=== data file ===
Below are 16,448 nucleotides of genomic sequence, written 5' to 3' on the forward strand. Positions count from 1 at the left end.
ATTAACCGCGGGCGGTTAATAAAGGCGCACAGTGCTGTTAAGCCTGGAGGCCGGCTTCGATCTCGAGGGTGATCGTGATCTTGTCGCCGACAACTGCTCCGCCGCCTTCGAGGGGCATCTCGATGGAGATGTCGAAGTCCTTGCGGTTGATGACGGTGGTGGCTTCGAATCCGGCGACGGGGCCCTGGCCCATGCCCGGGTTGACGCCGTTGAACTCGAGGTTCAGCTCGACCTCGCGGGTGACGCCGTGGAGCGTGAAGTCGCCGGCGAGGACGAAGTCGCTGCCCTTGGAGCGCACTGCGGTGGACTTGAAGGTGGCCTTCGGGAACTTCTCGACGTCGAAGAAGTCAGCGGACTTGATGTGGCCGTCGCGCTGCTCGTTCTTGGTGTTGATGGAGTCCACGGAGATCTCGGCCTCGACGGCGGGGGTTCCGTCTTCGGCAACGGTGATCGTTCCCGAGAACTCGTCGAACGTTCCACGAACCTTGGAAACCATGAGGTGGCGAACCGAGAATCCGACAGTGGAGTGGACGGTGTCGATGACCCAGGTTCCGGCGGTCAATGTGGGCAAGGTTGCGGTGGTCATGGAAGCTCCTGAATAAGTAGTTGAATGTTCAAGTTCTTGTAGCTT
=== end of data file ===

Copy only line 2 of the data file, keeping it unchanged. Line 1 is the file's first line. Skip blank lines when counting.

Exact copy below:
ATTAACCGCGGGCGGTTAATAAAGGCGCACAGTGCTGTTAAGCCTGGAGGCCGGCTTCGATCTCGAGGGTGATCGTGATCTTGTCGCCGACAACTGCTCCGCCGCCTTCGAGGGGCATCTCGATGGAGATGTCGAAGTCCTTGCGGTTGATGACGGTGGTGGCTTCGAATCCGGCGACGGGGCCCTGGCCCATGCCCGGGTTGACGCCGTTGAACTCGAGGTTCAGCTCGACCTCGCGGGTGACGCCGTGGAGCGTGAAGTCGCCGGCGAGGACGAAGTCGCTGCCCTTGGAGCGCACTGCGGTGGACTTGAAGGTGGCCTTCGGGAACTTCTCGACGTCGAAGAAGTCAGCGGACTTGATGTGGCCGTCGCGCTGCTCGTTCTTGGTGTTGATGGAGTCCACGGAGATCTCGGCCTCGACGGCGGGGGTTCCGTCTTCGGCAACGGTGATCGTTCCCGAGAACTCGTCGAACGTTCCACGAACCTTGGAAACCATGAGGTGGCGAACCGAGAATCCGACAGTGGAGTGGACGGTGTCGATGACCCAGGTTCCGGCGGTCAATGTGGGCAAGGTTGCGGTGGTCATGGAAGCTCCTGAATAAGTAGTTGAATGTTCAAGTTCTTGTAGCTT